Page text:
I’ve discussed previously some of the aspects of extreme hoarding, and perhaps why people do it.
Some people begin hoarding from depression; they just stop throwing out what they don’t need, or what is useless, or even what is trash. They stop cleaning, so unwashed clothes and dirty dishes accumulate and new ones are purchased rather than the old ones cleaned. They stop caring about themselves, and have no energy for personal care and household maintenance. They start blocking out all that is too much to comprehend and address, turning inward to amusement in television, the internet or even shopping, in efforts to treat their own depression. Substance abuse and overeating go along with this.
Others are suffering grief – they have lost a spouse, parent or child; they have been fired from a much-loved job or their business went bankrupt. Depression is part of the problem, but the grief causes them to hang on to anything that reminds them of the happier, more successful past. They can’t part with any of the things the loved one owned; they buy or bring in more items that reinforce the sense of the past as a better place. They may turn to collecting pleasing objects such as clothing, jewelry, books, art, or craft supplies and for men, guns or sports equipment. (Men may collect any of the other categories as well, but women seem rarely to gravitate toward sports or hunting in collecting.) I suspect they have a very active fantasy life built around the loss, and they begin to act it out by hoarding, as if the objects will help make the fantasy come true.
Some hoarders are desperate to build a real life out of imagination in much the same way. They have a perfect image of what their life should look like, if they had the objects to make it that way. They do not take into account people they live with, or the impossibility of building the dream castle in their three-bedroom suburban bungalow. When everything is just right, they know they will have the dream home, the dream family, the dream life. These people may not be able to address some disappointment in their lives, that they did not achieve a goal they treasured, or that old goals no longer match reality. Some women begin to hoard when their children move out, trying to fill the emotional gap by filling the physical space.
Hoarding can be related to pathologies – dementias and other organic brain illnesses. We may be seeing some of this in elderly people who can’t seem to sort out the contents of their houses, or accumulate truly useless things such as empty bottles or broken items found on the street. Others may be manifesting symptoms from old brain injuries, or may be forming a brain lesion. Anyone whose hoarding is a change in their personality that can’t be explained by emotional trauma needs to be examined to see if there is a brain injury or illness.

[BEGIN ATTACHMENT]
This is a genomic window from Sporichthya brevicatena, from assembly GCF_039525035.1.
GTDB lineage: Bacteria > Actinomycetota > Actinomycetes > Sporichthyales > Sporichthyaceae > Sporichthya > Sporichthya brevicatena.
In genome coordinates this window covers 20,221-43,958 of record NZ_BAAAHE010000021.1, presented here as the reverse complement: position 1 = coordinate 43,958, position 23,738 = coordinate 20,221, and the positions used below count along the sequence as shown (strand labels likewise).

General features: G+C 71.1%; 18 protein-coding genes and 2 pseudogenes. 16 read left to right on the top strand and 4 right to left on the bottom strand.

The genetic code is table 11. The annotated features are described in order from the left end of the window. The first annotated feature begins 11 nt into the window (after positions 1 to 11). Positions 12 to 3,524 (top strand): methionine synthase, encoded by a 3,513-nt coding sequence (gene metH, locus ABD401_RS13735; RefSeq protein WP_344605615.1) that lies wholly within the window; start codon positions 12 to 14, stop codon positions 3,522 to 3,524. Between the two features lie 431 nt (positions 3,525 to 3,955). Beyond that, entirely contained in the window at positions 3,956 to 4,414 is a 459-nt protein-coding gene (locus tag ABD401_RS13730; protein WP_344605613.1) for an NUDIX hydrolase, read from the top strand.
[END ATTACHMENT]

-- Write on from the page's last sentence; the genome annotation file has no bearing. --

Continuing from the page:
Emotionally based hoarding may be a result of a spiritual emptiness pervasive in our culture. We were hunter-gatherers in our ancestral past, and some of that still clings to us. Some people are hunters, who thrill to the chase. I’m one of those people, both physically and emotionally. I have the muscle structure of a marathoner, a mind that stays on edge while working, and I prefer to seek rather than to find. Some people are gatherers, who enjoy the social aspects of being in the “field” (the shopping mall, for instance) and are more thrilled with the result than the pursuit. But we now have a culture that doesn’t value group effort, or sharing. The rewarding aspects of gathering – spending time with the group, supplying the needs of many, a sense of security in a preserved harvest – are lost while the gratification of accumulation is over-emphasized.
I think I feel very sorry for those who are attempting to build a fantasy life instead of living in real time. Daydreams are useful on several levels: They can give relief from boredom or depressing conditions; they can help define goals. But when the daydream overtakes reality, then severe interpersonal problems develop. The real people with whom we have messy and complicated relationships get pushed out because they don’t match the furnishings, so to speak. The intended goal – the perfect life in the perfect house with the perfect spouse and family – is negated by the hoarding behaviour. It overwhelms them emotionally and physically. The whole “perfect life” concept is a product of advertising, worldliness and the selling of fantasy, whether in a romance novel, on the television or at Disneyland. While the occasional indulgence can be fun and relaxing, a break from routine, too much exposure seems to disorient susceptible people; they can’t tell the difference between fantasy and their own life. They may not be aware of the script playing in their heads, although they may realize that things around them are not at all satisfactory. They can’t settle in and be grateful for their blessings; they are always petitioning for the better blessings.
Every minute spent shopping for more than the necessities of life should be countered with ten minutes of prayer. Every minute spent watching fiction on television should be answered with ten minutes of scripture reading. I say this tongue-in-cheek, of course, but a more balanced spiritual life will insulate us from the depredations of culture.